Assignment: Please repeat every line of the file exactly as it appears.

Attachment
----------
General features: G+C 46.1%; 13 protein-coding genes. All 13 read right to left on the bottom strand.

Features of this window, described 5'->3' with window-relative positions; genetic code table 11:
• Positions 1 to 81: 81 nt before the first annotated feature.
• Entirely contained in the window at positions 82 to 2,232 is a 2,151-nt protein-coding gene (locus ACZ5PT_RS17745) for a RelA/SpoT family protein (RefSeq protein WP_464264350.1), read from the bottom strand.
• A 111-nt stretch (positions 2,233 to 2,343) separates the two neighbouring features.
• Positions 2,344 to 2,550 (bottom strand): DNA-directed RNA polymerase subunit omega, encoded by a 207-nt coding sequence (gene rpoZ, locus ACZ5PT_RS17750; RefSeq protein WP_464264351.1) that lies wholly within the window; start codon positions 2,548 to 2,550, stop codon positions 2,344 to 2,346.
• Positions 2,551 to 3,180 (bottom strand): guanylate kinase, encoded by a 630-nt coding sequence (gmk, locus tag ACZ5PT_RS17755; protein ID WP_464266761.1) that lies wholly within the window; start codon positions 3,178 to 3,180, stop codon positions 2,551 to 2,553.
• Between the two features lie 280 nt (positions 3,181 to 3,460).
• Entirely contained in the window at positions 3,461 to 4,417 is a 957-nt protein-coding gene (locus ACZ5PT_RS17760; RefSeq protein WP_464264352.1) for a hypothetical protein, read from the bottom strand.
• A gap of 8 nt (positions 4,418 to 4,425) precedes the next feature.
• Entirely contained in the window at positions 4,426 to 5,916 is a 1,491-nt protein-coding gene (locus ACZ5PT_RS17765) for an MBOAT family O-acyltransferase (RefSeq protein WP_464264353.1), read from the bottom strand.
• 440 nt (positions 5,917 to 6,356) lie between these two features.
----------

General features: G+C 46.1%; 13 protein-coding genes. All 13 read right to left on the bottom strand.

Features of this window, described 5'->3' with window-relative positions; genetic code table 11:
• Positions 1 to 81: 81 nt before the first annotated feature.
• Entirely contained in the window at positions 82 to 2,232 is a 2,151-nt protein-coding gene (locus ACZ5PT_RS17745) for a RelA/SpoT family protein (RefSeq protein WP_464264350.1), read from the bottom strand.
• A 111-nt stretch (positions 2,233 to 2,343) separates the two neighbouring features.
• Positions 2,344 to 2,550 (bottom strand): DNA-directed RNA polymerase subunit omega, encoded by a 207-nt coding sequence (gene rpoZ, locus ACZ5PT_RS17750; RefSeq protein WP_464264351.1) that lies wholly within the window; start codon positions 2,548 to 2,550, stop codon positions 2,344 to 2,346.
• Positions 2,551 to 3,180 (bottom strand): guanylate kinase, encoded by a 630-nt coding sequence (gmk, locus tag ACZ5PT_RS17755; protein ID WP_464266761.1) that lies wholly within the window; start codon positions 3,178 to 3,180, stop codon positions 2,551 to 2,553.
• Between the two features lie 280 nt (positions 3,181 to 3,460).
• Entirely contained in the window at positions 3,461 to 4,417 is a 957-nt protein-coding gene (locus ACZ5PT_RS17760; RefSeq protein WP_464264352.1) for a hypothetical protein, read from the bottom strand.
• A gap of 8 nt (positions 4,418 to 4,425) precedes the next feature.
• Entirely contained in the window at positions 4,426 to 5,916 is a 1,491-nt protein-coding gene (locus ACZ5PT_RS17765) for an MBOAT family O-acyltransferase (RefSeq protein WP_464264353.1), read from the bottom strand.
• 440 nt (positions 5,917 to 6,356) lie between these two features.